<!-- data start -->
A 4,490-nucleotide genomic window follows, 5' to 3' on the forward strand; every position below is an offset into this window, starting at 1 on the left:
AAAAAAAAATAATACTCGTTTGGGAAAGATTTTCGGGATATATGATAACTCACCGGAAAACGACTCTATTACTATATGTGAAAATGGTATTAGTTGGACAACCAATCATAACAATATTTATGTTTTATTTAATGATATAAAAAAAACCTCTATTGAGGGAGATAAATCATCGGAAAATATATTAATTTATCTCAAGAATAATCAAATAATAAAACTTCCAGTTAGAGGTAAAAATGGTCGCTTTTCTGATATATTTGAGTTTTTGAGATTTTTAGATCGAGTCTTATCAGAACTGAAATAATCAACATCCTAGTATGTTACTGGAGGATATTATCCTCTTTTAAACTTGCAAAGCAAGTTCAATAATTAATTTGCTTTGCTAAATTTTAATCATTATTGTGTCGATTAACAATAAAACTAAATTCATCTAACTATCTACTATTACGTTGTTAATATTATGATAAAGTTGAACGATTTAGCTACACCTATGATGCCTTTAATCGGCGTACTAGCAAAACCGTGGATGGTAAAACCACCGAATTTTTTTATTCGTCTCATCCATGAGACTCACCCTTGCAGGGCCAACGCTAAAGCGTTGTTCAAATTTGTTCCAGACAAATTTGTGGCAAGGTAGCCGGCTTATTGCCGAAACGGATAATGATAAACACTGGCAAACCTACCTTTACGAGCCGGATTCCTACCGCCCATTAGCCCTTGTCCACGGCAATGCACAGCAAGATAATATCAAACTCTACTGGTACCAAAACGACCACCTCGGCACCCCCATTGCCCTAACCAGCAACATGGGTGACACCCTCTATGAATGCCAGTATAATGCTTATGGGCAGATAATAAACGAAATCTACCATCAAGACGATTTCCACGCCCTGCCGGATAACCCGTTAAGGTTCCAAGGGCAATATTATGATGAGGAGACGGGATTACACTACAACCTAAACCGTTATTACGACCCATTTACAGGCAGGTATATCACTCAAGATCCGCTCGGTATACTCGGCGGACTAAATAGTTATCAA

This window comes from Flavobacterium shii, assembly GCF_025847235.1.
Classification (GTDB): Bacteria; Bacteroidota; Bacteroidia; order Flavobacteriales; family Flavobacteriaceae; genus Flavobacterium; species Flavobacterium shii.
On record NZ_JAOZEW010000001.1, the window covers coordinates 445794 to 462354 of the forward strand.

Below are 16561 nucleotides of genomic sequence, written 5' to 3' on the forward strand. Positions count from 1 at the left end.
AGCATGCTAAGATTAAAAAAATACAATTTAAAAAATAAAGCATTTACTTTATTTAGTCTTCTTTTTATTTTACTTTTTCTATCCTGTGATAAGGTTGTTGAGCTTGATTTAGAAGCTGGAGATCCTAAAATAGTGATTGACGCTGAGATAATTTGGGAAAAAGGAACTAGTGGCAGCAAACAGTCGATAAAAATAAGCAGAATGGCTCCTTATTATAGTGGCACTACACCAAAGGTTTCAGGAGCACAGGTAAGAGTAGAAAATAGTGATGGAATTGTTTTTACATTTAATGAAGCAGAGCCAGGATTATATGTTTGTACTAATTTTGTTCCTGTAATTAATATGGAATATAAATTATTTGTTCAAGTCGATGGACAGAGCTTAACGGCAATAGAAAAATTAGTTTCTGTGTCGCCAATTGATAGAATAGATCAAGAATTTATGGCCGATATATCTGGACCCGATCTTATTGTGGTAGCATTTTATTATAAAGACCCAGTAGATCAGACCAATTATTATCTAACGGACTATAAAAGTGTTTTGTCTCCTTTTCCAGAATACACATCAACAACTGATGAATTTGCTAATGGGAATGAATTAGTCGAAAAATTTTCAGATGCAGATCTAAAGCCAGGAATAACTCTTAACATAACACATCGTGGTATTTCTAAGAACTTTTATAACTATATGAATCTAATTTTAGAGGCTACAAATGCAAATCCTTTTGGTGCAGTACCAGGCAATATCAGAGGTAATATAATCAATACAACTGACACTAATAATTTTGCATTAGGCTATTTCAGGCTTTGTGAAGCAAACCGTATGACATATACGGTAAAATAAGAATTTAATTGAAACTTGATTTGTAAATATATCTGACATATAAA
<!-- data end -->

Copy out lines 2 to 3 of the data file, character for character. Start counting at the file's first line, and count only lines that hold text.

AAAAAAAAATAATACTCGTTTGGGAAAGATTTTCGGGATATATGATAACTCACCGGAAAACGACTCTATTACTATATGTGAAAATGGTATTAGTTGGACAACCAATCATAACAATATTTATGTTTTATTTAATGATATAAAAAAAACCTCTATTGAGGGAGATAAATCATCGGAAAATATATTAATTTATCTCAAGAATAATCAAATAATAAAACTTCCAGTTAGAGGTAAAAATGGTCGCTTTTCTGATATATTTGAGTTTTTGAGATTTTTAGATCGAGTCTTATCAGAACTGAAATAATCAACATCCTAGTATGTTACTGGAGGATATTATCCTCTTTTAAACTTGCAAAGCAAGTTCAATAATTAATTTGCTTTGCTAAATTTTAATCATTATTGTGTCGATTAACAATAAAACTAAATTCATCTAACTATCTACTATTACGTTGTTAATATTATGATAAAGTTGAACGATTTAGCTACACCTATGATGCCTTTAATCGGCGTACTAGCAAAACCGTGGATGGTAAAACCACCGAATTTTTTTATTCGTCTCATCCATGAGACTCACCCTTGCAGGGCCAACGCTAAAGCGTTGTTCAAATTTGTTCCAGACAAATTTGTGGCAAGGTAGCCGGCTTATTGCCGAAACGGATAATGATAAACACTGGCAAACCTACCTTTACGAGCCGGATTCCTACCGCCCATTAGCCCTTGTCCACGGCAATGCACAGCAAGATAATATCAAACTCTACTGGTACCAAAACGACCACCTCGGCACCCCCATTGCCCTAACCAGCAACATGGGTGACACCCTCTATGAATGCCAGTATAATGCTTATGGGCAGATAATAAACGAAATCTACCATCAAGACGATTTCCACGCCCTGCCGGATAACCCGTTAAGGTTCCAAGGGCAATATTATGATGAGGAGACGGGATTACACTACAACCTAAACCGTTATTACGACCCATTTACAGGCAGGTATATCACTCAAGATCCGCTCGGTATACTCGGCGGACTAAATAGTTATCAA

This window comes from Flavobacterium shii, assembly GCF_025847235.1.